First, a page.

The Kenosha Public Library is stepping up and providing a deep dive into Black History Month, even though safety precautions have paused their in-person programming.
Virtual events and a comprehensive guide to top books for all age groups are part of their focus this February, as well as all year long.
“It’s a time to dig deeper into the achievements of Black Americans and their central role in United States history,” KPL Communication Specialist and blogger Brandi Cummings said of the events and reading lists offered by the library.
A virtual program set for 6 p.m. Thursday (Feb. 10) will explore the world of the first Black superstar, The Fabulous Josephine Baker. Born into poverty in St. Louis in 1906, she became a movie and recording artist, but that’s not all. Baker was a fighter for the French Resistance during WWII, mother to 12 adopted children, and a respected civil rights activist in the US.
“Come hear and see why Ernest Hemingway called Baker, ‘most sensational woman anyone ever saw,’” wrote blogger Cathy Polovina.
The program on Baker’s life is part of the library’s series “Old Weird America,” which investigates people, places and things that are somewhat mysterious and always fascinating.
Another popular virtual series, KPL Cooks, focuses on the cuisine of Africa with “It’s Kind of a Big Meal: Plant-Based African Dishes,” 6-7 p.m. Monday (Feb. 7). Participants can join a live virtual cooking demonstration and learn tips and tricks for cooking plant-based African dishes with Meryl Fury. After years of formal study in nursing and human health, Meryl’s passion is to make a difference for people through whole food plant-based eating. Registration information can be found here.
The Black History Book Club will meet virtually to explore Afro-Futurism from 6-7 p.m. Monday, Feb. 14. Afro-Futurism is a cultural movement that uses the frame of science fiction and fantasy to reimagine the history of the African diaspora and to invoke a vision of a technically advanced and hopeful future in which Black people thrive.
Recommended reading for the discussion includes any or all of the following: “Kindred” by Octavia Butler, “Dark matter: a century of speculative fiction from the African diaspora” (various authors) and books by N.K. Jemisin and Nnedi Okorafor. Registration is now open.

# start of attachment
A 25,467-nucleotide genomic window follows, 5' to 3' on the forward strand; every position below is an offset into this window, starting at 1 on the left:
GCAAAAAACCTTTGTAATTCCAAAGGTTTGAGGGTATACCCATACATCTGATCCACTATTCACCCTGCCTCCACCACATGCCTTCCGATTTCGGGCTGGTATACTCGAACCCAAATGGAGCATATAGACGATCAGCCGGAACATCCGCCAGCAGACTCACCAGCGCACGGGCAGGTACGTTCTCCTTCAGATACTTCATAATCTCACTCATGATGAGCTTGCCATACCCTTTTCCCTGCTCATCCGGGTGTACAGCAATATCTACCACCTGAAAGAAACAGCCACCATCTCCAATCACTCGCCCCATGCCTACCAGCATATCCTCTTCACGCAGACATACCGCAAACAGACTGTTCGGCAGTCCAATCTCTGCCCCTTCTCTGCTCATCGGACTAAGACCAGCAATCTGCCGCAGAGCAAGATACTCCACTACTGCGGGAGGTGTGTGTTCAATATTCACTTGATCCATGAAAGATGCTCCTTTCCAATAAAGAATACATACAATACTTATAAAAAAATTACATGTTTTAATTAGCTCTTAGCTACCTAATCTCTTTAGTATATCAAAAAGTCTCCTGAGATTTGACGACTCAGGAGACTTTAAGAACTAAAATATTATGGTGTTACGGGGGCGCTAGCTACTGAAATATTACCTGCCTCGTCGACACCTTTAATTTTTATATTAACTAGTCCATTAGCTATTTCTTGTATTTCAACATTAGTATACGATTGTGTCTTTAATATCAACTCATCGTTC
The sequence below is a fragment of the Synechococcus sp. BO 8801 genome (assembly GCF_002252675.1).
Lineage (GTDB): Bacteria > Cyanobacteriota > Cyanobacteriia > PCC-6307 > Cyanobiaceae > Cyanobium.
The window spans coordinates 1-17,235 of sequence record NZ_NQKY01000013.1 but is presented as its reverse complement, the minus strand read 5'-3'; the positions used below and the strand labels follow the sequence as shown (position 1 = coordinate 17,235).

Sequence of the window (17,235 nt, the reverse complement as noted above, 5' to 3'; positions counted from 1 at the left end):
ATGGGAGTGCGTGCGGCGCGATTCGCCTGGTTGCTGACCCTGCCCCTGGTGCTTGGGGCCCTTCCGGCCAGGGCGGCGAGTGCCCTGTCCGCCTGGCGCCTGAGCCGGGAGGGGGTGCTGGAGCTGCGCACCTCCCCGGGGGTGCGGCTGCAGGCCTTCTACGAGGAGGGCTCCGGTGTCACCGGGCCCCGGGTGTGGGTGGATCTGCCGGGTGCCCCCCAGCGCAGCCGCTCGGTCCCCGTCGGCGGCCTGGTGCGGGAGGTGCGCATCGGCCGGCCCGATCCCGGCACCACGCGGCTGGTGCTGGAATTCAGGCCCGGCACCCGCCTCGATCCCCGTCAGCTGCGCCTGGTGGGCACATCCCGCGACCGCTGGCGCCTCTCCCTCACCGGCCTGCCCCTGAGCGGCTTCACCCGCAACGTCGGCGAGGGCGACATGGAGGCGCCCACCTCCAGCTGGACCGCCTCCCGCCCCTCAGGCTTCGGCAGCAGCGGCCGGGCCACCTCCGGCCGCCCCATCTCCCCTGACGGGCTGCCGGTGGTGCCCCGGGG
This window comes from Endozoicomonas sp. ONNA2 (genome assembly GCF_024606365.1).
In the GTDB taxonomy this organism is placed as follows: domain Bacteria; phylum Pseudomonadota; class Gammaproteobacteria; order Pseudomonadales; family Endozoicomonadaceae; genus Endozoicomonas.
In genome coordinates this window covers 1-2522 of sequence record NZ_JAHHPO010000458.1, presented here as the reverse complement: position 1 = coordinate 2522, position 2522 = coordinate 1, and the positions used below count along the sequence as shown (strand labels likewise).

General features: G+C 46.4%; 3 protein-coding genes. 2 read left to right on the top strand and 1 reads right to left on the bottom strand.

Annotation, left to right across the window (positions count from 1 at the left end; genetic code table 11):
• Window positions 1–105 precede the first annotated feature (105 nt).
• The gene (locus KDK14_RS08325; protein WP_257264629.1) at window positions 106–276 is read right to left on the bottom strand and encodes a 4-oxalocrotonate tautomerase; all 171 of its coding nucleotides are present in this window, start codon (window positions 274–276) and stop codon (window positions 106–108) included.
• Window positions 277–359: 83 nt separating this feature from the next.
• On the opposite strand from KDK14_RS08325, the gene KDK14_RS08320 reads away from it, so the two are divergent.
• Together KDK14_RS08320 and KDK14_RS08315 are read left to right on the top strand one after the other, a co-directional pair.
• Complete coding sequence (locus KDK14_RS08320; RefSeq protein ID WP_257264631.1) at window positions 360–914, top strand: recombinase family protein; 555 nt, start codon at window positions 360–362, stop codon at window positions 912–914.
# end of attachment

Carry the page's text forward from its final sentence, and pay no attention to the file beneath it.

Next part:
The resources available through KPL for Black History Month run deep, and staff expressed hope that Kenoshans will take advantage of those resources not only this month but all year ‘round.
“To help celebrate this February and beyond, Kenosha Public Library staff have put together book recommendations for all ages that feature stories of Black history and excellence,” Cummings said.
The list of 48 books include books for adults as well as books for young readers divided into categories of teen books, kids books and picture books. The books selected for young readers are definitely not just for kids — they contain beautiful illustrations and award-winning prose that would appeal to any age.
Among the selections for adults are “The Black History Book” by Nemata Amelia Blyden and “The Water Dancer” by Ta-Nehisi Coates, as well as time-honored classics like “Their Eyes Were Watching God,” by Zola Neale Hurston and “The Invisible Man” by Ralph Ellison.
Teen books include highly-recommended fiction and non-fiction including “Black Enough: Stories of Being Young and Black in America,” edited by Ibi Zoboi and “Clap When You Land,” by Elizabeth Acevedo.
Award-winning children’s books and picture books include “Ways to Make Sunshine” by Renee Watson, “Dream Street” by Tricia Elam Walker, “Shirley Chisholm Dared: the Story of the First Black Woman in Congress” by Alicia R. Williams and “Change Sings” by Amanda Gorman.